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Carl Darenberg, Montauk's Man Of The Year

Publication: The East Hampton Press
By Virginia Garrison   Nov 6, 2012 3:02 PM
Nov 6, 2012 3:45 PM

Workers at Montauk Marine Basin were busy hoisting boats in preparation for Hurricane Sandy as Carl Darenberg simultaneously kept an eye on a weather map on his computer and talked about his family’s history on October 27. Mr. Darenberg, who is the Montauk Chamber of Commerce Person of the Year, will be honored at its end-of-season party at North by Northeast restaurant on Friday, November 9, from 6:30 to 11 p.m.

“This storm is going to be a doozy,” he predicted as he pulled up his latest update on Facebook. “People are writing to me right now” to check Sandy’s progress, he said as his employees continued to work to safeguard about 80 boats in the marina’s care.

Mr. Darenberg started working for the family business when he was about 7. His father, Carl Darenberg Sr., bought the marina from George Miller around 1955, operating it with Bill Wiet as a partner. It had been a shipyard with a railway track that went right into the water so boats could be pulled out.

Mr. Darenberg’s grandfather was also in the boating business, running fishing charters out of Freeport and Montauk with his son and others on the Fortenate until the boat had to be mothballed during World War II when fuel was scarce. “My father came back from the war and my grandfather gave him the boat,” Mr. Darenberg said, adding that by then Montauk’s fishing fleet had mostly moved from Fort Pond Bay to Montauk Harbor.

Mr. Darenberg’s father was fishing out of the yacht club in the 1940s when, “lo and behold, he met my mother,” Vivian Tuma, whose father, Frank Tuma Sr., owned Tuma’s Dock to the northwest on Montauk Harbor as well as “quite a few tackle shops in Montauk” both in town and on the harbor. and whose Montauk Beach Company had taken over many of Carl Fisher’s properties. The two married in 1948, and the senior Mr. Darenberg started fishing out of both Tuma’s and the yacht club.

The chamber’s person of the year is deeply interested in the history of Montauk’s fishing fleet, as evidenced by an exhibit of old black-and-white photographs, many from his uncle Frank Tuma Jr., as well as by his founding of the “old-timers” annual roundtable for boat captains, where fish tales are exchanged and old salts honored. This year’s event paid homage to Montauk’s commercial fishing fleet—“Those poor guys never get recognized,” Mr. Darenberg said—and next year’s might well honor a member of the Gosman family, whose dock and business complex are another historic institution on the harbor.

“Montauk will always be one of the best fishing areas in the world,” said Mr. Darenberg, who helped promote the industry in the 1980s by rushing photos of humongous catches to AP for publication. “I did a lot of stuff with Frank Mundus,” he said of the late, famous shark fisherman, adding that Al Holden, who used to publish the Montauk Almanac, taught him a lot about promoting the hamlet.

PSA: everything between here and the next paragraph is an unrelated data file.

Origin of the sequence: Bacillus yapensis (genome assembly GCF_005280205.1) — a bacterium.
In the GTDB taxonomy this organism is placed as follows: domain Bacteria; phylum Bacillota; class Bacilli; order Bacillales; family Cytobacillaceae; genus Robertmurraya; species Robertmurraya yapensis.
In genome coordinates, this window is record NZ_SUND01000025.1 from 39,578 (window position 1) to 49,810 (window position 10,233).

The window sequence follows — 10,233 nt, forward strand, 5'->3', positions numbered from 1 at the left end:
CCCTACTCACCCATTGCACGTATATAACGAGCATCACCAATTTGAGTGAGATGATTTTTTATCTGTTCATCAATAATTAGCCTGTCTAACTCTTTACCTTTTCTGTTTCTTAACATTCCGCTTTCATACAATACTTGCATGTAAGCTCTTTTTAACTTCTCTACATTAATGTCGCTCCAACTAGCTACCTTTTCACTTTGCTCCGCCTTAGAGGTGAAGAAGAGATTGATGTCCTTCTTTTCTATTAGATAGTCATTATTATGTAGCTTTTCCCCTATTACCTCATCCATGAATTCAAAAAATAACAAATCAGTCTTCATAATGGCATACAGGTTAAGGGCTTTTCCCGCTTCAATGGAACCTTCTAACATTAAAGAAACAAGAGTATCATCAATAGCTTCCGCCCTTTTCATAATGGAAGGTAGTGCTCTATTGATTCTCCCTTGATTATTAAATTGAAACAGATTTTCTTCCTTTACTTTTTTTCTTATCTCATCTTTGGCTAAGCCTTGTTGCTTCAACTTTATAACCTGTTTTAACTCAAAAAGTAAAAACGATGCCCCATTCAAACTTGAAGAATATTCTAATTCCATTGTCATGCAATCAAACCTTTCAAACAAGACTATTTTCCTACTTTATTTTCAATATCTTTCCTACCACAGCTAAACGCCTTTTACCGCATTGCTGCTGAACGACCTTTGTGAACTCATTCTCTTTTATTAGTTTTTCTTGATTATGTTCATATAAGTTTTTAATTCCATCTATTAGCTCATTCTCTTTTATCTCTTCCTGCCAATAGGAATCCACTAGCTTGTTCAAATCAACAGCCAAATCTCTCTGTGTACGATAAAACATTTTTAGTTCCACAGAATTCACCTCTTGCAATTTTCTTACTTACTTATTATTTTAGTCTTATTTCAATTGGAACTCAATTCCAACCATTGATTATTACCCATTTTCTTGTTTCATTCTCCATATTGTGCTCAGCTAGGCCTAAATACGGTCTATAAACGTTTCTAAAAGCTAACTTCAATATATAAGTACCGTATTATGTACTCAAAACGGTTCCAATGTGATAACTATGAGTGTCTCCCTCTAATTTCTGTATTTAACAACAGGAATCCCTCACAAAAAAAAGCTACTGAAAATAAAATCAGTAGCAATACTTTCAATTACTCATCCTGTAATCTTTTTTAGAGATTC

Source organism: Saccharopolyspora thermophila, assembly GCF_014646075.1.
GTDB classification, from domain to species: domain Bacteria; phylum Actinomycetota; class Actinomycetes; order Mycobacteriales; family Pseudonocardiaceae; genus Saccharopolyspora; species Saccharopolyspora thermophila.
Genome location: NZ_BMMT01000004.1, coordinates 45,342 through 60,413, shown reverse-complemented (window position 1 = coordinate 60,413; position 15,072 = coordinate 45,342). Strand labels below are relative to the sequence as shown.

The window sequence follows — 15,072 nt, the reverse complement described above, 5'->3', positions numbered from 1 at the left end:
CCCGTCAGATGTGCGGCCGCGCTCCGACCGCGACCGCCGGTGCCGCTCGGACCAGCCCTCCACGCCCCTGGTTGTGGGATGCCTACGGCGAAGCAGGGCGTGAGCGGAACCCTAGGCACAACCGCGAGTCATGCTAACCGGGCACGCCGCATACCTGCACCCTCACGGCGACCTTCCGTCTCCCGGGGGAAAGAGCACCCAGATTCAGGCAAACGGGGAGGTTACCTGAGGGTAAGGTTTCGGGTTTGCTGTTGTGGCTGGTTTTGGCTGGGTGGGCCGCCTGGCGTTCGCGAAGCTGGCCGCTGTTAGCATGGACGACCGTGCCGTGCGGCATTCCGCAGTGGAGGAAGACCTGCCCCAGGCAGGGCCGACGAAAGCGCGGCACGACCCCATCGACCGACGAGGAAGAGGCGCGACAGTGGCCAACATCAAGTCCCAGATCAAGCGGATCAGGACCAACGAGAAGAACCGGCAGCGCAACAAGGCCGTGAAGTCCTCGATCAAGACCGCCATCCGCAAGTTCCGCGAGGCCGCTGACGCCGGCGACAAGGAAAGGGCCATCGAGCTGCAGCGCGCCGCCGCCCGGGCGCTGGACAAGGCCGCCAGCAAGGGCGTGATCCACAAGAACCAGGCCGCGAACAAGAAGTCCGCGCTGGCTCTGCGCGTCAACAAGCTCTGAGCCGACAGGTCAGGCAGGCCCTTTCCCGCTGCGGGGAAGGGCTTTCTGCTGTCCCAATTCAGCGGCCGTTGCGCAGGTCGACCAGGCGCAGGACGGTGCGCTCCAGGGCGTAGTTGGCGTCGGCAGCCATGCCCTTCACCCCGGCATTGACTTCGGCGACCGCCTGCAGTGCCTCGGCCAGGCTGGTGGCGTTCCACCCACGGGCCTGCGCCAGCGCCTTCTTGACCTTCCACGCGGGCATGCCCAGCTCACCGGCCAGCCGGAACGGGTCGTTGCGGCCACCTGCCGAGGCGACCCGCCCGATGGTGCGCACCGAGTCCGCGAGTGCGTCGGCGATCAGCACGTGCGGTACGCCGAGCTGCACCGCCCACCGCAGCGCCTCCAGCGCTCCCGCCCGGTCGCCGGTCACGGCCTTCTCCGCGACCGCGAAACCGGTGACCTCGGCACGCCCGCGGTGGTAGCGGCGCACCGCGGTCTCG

Mr. Darenberg, who also worked as a mate on such boats as the Osprey, has also been instrumentally involved with the Montauk Boatman’s Association, the Montauk Harbor Committee and the Montauk Chamber of Commerce, where he’s been a member for almost 30 years and the treasurer for nine. He was an East Hampton Town Trustee from 1980 to 1982 and, more recently, one of the co-founders, as well as secretary and treasurer, of Montauk Citizens Voice.

Mr. Darenberg has a daughter, Courtney, who’s 29, and a son, Chase, who’s 27. He and his wife, Jo Ann, were married in the early 1980s.

At age 62, Mr. Darenberg maintains an active nightlife as well as running the marina and working in the community. “I had two heart operations last year, but I’ve still got energy,” he said.

“He’s a hard worker,” said Laraine Creegan, the chamber’s executive director. “He does so much for the chamber, it’s like he lives here half the time.” She added that Mr. Darenberg does a great deal in general “for the overall betterment of the Montauk community.” His founding of the old-timers’ dinner and the displays of old photographs at the yacht club have “given so many people so much pride in being in this industry,” she said.

When John Keeshan nominated Mr. Darenberg for this year’s top chamber honor, the vote in favor was unanimous, Ms. Creegan said. Even so, he’s bound to be roasted as well as toasted at the dinner on Friday night. Drinks start at 6:30 p.m., and Ocean Dream will play live music during dinner and beyond. Tickets cost $75 from the Montauk Chamber of Commerce and $85 at the door.

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